In Delta State, we have the Ogwashi uku dam which is completed and fully impounded and the water supply component which is the responsibility of the Delta State government, is yet to be developed. So, these are some of our efforts in dam construction across our catchment states.

How are farmers in Edo State and others in catchment state benefiting from the Benin Owena River Basin Authority?

The areas in which our farmers benefit include offer of extension services to farmers in our communities and this extension service is to support them to crop better and also understand best agricultural practices and deplore them to be able to have better yield. We also support farmers with various farming implements, we have supported farmers with nasal sprayers, seed and seedlings, mechanisation services through our tractors that we deplore to help them, off course for token fees.

You established integrated farms in your catchment areas, how are the farms doing?

We have integrated farms in Obayantor in Benin City, Okpe and Unemenekua in Akoko-Edo and Auchi. We are just starting another one in Ohiomwon also in Benin. These farms are production, processing, and training centres. They are at various stages of development but the ones in Obayantor, Okpe, Auchi and Unemenekua have been in production and we have been selling the produces, generating revenue for government. We have also, through the farms, sent some community members in Okpe and Unemenekhua for 60 days training on integrated farm model and they have since returned and are working on the farms in their communities.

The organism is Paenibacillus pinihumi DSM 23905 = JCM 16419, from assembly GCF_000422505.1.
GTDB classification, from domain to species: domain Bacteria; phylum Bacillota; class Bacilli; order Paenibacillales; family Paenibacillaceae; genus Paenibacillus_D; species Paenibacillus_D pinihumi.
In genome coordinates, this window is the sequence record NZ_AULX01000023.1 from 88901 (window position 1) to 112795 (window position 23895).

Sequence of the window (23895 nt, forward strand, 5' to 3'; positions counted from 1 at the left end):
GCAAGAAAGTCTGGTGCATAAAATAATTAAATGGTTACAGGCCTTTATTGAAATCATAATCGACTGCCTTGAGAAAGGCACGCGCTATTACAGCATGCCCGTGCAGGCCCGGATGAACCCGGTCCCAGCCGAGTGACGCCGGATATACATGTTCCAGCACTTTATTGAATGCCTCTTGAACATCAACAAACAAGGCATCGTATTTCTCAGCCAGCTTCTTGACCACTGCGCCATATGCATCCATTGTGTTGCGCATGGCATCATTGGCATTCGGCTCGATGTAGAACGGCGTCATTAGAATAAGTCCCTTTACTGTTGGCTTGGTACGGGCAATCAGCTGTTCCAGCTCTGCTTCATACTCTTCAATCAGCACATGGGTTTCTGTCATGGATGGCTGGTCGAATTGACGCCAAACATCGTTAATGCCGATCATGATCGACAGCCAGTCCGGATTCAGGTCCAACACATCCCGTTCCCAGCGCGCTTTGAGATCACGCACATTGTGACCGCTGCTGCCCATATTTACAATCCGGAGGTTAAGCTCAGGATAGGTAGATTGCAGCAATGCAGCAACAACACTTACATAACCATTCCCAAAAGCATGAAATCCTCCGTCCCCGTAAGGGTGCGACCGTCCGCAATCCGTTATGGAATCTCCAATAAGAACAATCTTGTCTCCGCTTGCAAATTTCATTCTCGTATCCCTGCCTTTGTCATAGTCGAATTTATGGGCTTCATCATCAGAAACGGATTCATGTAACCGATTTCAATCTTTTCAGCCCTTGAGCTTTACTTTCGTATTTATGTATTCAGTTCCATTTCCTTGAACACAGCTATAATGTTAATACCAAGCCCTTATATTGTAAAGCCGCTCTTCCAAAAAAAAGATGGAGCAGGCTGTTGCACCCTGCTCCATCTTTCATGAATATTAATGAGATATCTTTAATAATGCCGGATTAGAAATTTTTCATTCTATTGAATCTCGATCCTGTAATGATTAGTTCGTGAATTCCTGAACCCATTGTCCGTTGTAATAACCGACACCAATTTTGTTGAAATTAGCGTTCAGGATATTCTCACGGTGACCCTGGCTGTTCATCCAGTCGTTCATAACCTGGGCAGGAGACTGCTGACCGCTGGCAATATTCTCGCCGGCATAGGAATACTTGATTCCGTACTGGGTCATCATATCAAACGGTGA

How are the farmers taking advantage of these integrated farms to improve their yield?

Like I said, the farms also serve for training and are being integrated which means we are doing both crops and aquaculture and animal practices. So, the farms serve as outlets for farmers to get trained on modern agricultural practices. Our integrated farms are organic; there are no fertilizers used in them and they serve the purpose.

Are you currently earning in Naira but need salary/earnings in Dollars? You have an opportunity to earn as much as $10,000 (₦9.2 million naira) monthly. Click here to get evidence.

%d bloggers like this: